Hydronic System Instrumentation
Hydronic system instrumentation is relatively straight-forward and basic in nature. We don't need to know about high tech things like water chemistry. Knowing system flow would be nice, but it's not necessary either.
We simply need to know about system pressure and differential temperature across the heating source. Well, at least that's what I'm interested in knowing because my system is heated with wood and for the time being, manually controlled.
Let's take a look at how my homemade hydronic heating system is configured to see what instruments I'm using, and why. This system diagram will open in a new window so you can switch back and forth between the discussion below and the diagram.
As shown in the diagram, there are only three items that can be considered hydronic system instrumentation - two temperature probes, and a pressure gauge.
The temperature probes are inexpensive units that are available in many locations. They sense inside temperature at the unit and outside temperature via a sensor on the end of a long wire.
The remote sensors are securely attached to the inlet and outlet piping of the stove, and the display units are located in the living room where I can keep an eye on incoming and outgoing water temperature. Using this information, I can:
- Determine the amount of energy my stove is imparting to the water. This gives me a clue as the efficiency of the wood stove heat exchangers and the amount of heat I'm getting out of my source of fuel.
- Stay informed about the status of my system, especially if it's getting too hot. In response, I can close off air to the stove or start up the furnace recirculation mode to draw heat off the system with the water-to-air heat exchanger.
- Know when the temperature of the system is such that the water-to-air heat exchanger can be used to heat the house via furnace ducting. Circulating 80 degree F air throughout the house won't be comfortable, so I let the temperature of the system reach about 135 before I turn on the recirculation mode on the furnace. This puts out air from the ducts that's a comfortable 100 degree F.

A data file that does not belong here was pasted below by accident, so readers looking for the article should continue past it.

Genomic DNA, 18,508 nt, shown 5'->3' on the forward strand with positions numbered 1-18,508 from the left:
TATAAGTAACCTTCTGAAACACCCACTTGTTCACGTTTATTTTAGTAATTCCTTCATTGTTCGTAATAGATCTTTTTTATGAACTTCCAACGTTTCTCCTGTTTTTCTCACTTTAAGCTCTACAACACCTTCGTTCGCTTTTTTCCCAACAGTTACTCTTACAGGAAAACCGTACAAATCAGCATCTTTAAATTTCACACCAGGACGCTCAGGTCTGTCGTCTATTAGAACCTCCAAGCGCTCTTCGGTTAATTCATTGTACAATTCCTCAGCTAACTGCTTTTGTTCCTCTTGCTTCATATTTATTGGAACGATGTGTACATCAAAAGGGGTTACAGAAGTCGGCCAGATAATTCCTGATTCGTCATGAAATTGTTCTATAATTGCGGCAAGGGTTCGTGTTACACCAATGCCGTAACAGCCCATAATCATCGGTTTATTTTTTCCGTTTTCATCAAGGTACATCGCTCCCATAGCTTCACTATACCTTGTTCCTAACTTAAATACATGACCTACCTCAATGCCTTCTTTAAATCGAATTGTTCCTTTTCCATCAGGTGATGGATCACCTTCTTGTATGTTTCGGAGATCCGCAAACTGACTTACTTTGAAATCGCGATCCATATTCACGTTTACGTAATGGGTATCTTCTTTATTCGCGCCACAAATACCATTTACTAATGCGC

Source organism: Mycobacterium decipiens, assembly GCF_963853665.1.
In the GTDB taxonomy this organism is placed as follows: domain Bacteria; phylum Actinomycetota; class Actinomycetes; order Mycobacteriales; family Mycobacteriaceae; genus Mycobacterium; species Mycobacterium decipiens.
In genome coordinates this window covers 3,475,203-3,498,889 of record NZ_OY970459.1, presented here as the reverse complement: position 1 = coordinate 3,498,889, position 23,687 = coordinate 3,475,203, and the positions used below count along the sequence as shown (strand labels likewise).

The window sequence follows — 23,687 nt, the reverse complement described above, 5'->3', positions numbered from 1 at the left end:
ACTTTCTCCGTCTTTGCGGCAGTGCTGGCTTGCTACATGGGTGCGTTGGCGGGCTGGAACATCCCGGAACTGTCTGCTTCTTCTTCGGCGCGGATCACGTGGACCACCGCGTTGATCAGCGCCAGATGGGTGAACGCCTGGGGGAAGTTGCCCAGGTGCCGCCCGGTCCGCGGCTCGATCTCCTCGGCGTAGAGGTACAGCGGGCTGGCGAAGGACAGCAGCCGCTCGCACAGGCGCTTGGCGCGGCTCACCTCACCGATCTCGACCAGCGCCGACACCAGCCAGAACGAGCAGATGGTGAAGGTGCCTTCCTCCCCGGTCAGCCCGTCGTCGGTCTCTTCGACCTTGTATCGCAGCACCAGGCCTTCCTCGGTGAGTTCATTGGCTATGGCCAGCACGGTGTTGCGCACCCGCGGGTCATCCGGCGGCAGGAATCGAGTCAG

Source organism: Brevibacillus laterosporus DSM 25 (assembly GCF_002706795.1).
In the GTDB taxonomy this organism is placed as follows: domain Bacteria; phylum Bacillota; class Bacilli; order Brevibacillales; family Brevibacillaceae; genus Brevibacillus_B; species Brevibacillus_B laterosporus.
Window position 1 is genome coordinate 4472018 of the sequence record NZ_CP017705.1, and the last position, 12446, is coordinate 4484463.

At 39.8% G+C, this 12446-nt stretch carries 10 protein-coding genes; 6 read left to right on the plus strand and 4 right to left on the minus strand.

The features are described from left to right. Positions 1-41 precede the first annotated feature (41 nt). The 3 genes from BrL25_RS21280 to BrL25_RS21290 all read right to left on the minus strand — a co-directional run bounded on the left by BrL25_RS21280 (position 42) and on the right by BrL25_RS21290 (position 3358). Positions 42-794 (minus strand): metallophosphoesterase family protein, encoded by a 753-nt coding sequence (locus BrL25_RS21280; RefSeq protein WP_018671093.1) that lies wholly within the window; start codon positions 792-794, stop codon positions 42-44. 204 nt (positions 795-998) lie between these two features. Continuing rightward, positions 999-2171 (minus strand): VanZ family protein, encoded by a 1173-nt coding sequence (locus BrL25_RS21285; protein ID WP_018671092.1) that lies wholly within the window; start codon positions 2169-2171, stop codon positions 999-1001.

- Understand when my system reaches "heat saturation" and needs to "idle" or "simmer" to avoid overheating. Once inlet and outlet water temperatures start to get within 10 degree F of one another at elevated temperatures, I know that the system isn't pushing out the heat fast enough to warrant a hotter fire, so I let it "coast" for a while before adding more wood.
The pressure gauge is another basic part of hydronic system instrumentation. It shows system pressure while pumping and while the system is shut down. This hydronic system instrumentation is most useful when filling the system. It allows me to charge the system with a reasonable amount of pressure, about 15 PSI, without over pressurizing it.
It also helps me confirm that the system is holding pressure, a confirmation that there are no hidden leaks.
The gauge lets me monitor pressure during system operation to confirm pressure increases associated with pump operation and water expansion due to heating. It also allows me to see the reduction in system pressure associated with air being driven out of the system as it's heated.
Done with Hydronic System Instrumentation, back to Alt. Energy Sources